HARTLAND — A controversial scientist who was conducting bear-baiting experiments in parts of rural Connecticut said he’s had enough and is heading back to South America.
But some Hartland residents said they don’t believe him.
Conservation tourism CEO Dr. Charles Munn said most people here in Connecticut just wouldn’t talk to him.
So he’s packing up his bear food after July 4th and moving on, but town officials say he left once before and came back.
Hartland’s 2nd Selectwoman, Magi Winslow said, “He was pleasant. But I think, arrogant.”
“The volume of protests grew so loud that I really didn’t want to face that anymore," Munn explained.
Town officials don’t buy it.
“I thought he was leaving last year,” said Winslow. In a letter to the selectmen on Monday, Munn said, “I hope my departure makes you and other community members happy.”
From jaguars and mountain lions to wolves, Munn claimed he had successfully reduced conflicts between predators and humans in South America. But Munn’s Connecticut experiment to feed bears on private property, deep in the woods, and ultimately to create a business to charge tourists to take pictures of the bears, got stiff pushback.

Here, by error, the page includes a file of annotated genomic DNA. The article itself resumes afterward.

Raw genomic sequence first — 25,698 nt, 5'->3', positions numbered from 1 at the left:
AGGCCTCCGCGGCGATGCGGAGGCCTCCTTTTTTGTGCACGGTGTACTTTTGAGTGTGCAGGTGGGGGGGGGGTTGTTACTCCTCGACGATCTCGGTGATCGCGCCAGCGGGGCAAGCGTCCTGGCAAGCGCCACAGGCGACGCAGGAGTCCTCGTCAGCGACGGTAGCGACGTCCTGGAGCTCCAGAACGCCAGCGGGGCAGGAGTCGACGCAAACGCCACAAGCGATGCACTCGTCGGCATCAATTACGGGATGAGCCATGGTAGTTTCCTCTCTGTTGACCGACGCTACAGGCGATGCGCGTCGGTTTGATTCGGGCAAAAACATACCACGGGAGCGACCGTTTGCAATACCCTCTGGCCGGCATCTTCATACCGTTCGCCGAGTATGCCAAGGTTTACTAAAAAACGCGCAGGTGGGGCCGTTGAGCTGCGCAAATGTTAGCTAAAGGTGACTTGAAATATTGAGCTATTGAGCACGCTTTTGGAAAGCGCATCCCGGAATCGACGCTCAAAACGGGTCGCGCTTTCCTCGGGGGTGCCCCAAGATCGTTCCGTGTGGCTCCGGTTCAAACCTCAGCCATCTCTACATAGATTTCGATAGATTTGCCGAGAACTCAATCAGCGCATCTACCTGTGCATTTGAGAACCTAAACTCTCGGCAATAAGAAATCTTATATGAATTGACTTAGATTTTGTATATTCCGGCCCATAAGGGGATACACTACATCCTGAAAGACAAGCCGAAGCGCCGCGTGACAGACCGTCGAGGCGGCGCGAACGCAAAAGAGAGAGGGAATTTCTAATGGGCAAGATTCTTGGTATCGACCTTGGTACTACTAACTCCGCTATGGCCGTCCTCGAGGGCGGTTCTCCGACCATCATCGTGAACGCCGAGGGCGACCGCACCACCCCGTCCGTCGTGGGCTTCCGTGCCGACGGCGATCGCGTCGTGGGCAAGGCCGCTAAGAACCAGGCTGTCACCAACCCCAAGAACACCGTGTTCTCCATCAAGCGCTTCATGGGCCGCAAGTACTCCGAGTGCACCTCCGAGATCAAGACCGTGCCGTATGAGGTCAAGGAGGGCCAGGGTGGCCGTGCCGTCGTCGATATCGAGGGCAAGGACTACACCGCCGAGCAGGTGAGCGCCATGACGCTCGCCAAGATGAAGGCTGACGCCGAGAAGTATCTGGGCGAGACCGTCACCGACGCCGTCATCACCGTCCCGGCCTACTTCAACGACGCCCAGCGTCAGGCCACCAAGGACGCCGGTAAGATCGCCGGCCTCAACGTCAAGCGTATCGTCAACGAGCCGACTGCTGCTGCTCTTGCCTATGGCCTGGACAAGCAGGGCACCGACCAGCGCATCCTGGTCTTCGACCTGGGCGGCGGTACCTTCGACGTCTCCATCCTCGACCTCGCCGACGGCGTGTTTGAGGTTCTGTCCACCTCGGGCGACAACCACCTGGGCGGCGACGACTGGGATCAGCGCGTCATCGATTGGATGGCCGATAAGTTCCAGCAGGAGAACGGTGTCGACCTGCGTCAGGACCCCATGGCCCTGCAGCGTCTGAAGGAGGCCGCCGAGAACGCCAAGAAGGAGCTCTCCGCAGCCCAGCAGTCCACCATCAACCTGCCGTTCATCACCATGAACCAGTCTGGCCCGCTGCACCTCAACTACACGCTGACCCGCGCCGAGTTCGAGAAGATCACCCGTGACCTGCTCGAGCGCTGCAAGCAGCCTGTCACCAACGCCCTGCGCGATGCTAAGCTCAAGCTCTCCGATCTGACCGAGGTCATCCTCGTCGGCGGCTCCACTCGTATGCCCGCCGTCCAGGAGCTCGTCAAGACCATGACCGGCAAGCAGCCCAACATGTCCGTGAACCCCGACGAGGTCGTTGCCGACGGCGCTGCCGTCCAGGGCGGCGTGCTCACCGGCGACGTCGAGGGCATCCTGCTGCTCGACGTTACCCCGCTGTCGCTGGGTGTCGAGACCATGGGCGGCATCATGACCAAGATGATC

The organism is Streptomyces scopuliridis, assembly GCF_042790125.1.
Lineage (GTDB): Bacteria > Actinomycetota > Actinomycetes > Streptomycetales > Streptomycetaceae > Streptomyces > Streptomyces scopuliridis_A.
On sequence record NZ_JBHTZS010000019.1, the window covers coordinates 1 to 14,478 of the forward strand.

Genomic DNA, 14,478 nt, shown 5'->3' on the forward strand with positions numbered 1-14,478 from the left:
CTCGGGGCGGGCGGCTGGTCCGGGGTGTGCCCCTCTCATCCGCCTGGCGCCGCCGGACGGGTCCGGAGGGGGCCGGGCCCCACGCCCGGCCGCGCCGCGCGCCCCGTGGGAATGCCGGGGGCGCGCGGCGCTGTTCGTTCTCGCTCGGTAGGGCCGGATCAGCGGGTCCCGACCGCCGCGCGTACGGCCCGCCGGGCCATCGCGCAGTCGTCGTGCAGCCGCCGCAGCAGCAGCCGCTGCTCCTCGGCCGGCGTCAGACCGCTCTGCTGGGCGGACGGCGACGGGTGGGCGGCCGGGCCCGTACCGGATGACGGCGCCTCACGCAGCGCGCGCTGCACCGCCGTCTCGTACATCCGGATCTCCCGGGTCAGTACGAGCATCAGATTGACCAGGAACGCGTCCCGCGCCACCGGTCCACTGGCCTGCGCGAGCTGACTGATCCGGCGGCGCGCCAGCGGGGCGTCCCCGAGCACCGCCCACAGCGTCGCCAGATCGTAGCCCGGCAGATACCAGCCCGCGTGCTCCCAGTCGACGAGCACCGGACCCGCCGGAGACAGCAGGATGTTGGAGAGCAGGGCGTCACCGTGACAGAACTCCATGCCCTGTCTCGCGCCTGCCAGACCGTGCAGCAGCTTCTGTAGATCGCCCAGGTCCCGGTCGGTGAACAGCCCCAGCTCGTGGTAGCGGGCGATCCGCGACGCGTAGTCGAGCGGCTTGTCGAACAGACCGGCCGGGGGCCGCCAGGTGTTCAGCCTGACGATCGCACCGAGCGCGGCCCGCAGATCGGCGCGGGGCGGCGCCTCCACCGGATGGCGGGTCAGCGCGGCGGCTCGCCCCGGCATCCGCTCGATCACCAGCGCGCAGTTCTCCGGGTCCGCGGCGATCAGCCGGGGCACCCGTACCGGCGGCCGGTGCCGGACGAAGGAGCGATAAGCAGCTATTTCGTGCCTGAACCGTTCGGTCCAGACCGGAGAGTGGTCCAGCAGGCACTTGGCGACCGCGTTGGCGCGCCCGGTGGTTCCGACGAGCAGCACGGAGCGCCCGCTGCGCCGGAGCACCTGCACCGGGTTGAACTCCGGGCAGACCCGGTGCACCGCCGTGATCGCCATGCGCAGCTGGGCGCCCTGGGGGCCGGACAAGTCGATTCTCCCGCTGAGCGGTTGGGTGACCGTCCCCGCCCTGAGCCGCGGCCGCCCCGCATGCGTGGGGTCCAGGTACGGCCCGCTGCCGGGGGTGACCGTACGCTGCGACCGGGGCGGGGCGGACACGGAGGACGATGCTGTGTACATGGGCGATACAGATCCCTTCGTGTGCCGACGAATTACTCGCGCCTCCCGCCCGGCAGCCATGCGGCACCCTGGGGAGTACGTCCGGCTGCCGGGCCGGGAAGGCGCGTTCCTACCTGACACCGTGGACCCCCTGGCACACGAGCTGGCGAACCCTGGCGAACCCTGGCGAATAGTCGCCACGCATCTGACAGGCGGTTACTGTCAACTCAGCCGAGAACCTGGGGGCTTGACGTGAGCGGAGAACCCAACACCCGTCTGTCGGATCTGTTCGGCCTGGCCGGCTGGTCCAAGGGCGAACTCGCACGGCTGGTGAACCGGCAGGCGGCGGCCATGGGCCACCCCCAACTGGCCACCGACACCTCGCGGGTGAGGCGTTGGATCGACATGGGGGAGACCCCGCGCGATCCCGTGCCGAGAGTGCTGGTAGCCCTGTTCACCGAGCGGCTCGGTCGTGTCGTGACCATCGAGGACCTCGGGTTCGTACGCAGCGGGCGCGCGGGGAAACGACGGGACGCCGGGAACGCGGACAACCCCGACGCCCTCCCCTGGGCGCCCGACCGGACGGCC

Hundreds of Residents have signed petitions. They’re calling on the state to step in.
“I’m hoping that the state of Connecticut looks at this and looks at the other towns and listens to what the people say,” said Winslow.
With a rising state bear population, a bill to legalize a hunt is stuck in committee.
Hartland residents plan to draft a no bear-baiting ordinance. But Munn insisted every resident is 'baiting': “Everyone who had a garbage can that they put out more than an hour before garbage pickup --that’s a bear bait."
Munn told FOX61 he’s still willing to talk to communities interested in protecting residents from bears. Munn said he considered leaving a small technical crew in Connecticut to continue his experiments while he went back to South America, but that ultimately wouldn't have worked.